There has probably never been a more important time to get the most from your LinkedIn profile.
As the opportunity to actually arrange to see clients and contacts (let alone bump into them in person) is virtually nil at the moment, social media and LinkedIn in particular has understandably grown in popularity. It affords lawyers, accountants, patent attorneys and barristers a cost-effective, time-efficient and easy way to stay in front of our professional networks.
However, just being on LinkedIn won’t generate new conversations or new opportunities. There are certain things you’ll need to do if you are going to get the most from your LinkedIn profile and, for us, there are:
Be less British
LinkedIn is a networking platform. It is there to help you grow, develop, maintain and leverage your professional. This means asking someone to connect or responding to a post is neither an imposition nor overly forward.
Connect with everyone you know. They may be colleagues, ex-colleagues, friends, friends from University or school, clients, ex clients, people you’ve met at events/seminars/conferences.
Try to connect with people you don’t know. They may be connections of your connections, the author of a post or article you’ve enjoyed, a fellow member of a professional organisation, another attendee at an event you’ve just attended or simply someone you’ve come across while scanning LinkedIn.
As long as there is a connection, they can become a connection!
Whether you know them or not, when you do connect the golden rule is to personalise your invite so people know who you are and why you want to connect.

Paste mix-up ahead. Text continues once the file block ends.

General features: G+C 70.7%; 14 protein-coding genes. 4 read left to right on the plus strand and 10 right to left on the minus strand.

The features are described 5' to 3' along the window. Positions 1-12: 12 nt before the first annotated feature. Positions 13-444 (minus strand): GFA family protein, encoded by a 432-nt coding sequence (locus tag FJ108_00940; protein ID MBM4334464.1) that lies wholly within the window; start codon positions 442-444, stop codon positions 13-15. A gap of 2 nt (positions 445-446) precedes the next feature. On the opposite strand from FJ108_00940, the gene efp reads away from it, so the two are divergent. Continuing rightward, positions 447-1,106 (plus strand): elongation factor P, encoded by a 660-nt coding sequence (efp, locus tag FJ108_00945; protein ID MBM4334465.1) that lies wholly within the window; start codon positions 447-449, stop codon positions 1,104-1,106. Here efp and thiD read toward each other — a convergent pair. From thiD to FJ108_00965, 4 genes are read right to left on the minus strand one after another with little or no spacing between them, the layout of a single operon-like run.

Your profile will only be noticed by the widest possible audience if it’s active. Like and share your connections’ (and your connections’ connections’) activity and regularly share your firm/chambers’ content and headlines and links form the relevant trade press as updates.
Your profile won’t have the impact you want if you are just dipping in and out. You need to be consistently active so that the underlying algorithms know you’re the real deal and promote you accordingly.
But don’t worry, this doesn’t mean spending hours and hours each day responding to everything. Done properly, 5 minutes a day is more than enough to like and share a few things and post a couple of updates.
Although admittedly this could increase to 7 minutes once you start receiving and replying to more invitations and direct messages.
As LinkedIn usage has increased massively since the first lockdown, if you want to really get the most from your LinkedIn profile you will eventually have to experiment with more creative content if you’re serious about standing out from your competitors.
This could involve infographics, video, podcasts, animations or a host of other more visual and interactive options. These are all easier to do than you probably think, and we’d be happy to discuss any in more detail if you’d like?
If you’d like any more free LinkedIn tips please help yourself to our top tips or you can find even more at HowtodoBDfromhome. If you’d like to discuss LinkedIn training (or any other aspect of marketing or BD), please email us today and we can find a convenient time to chat.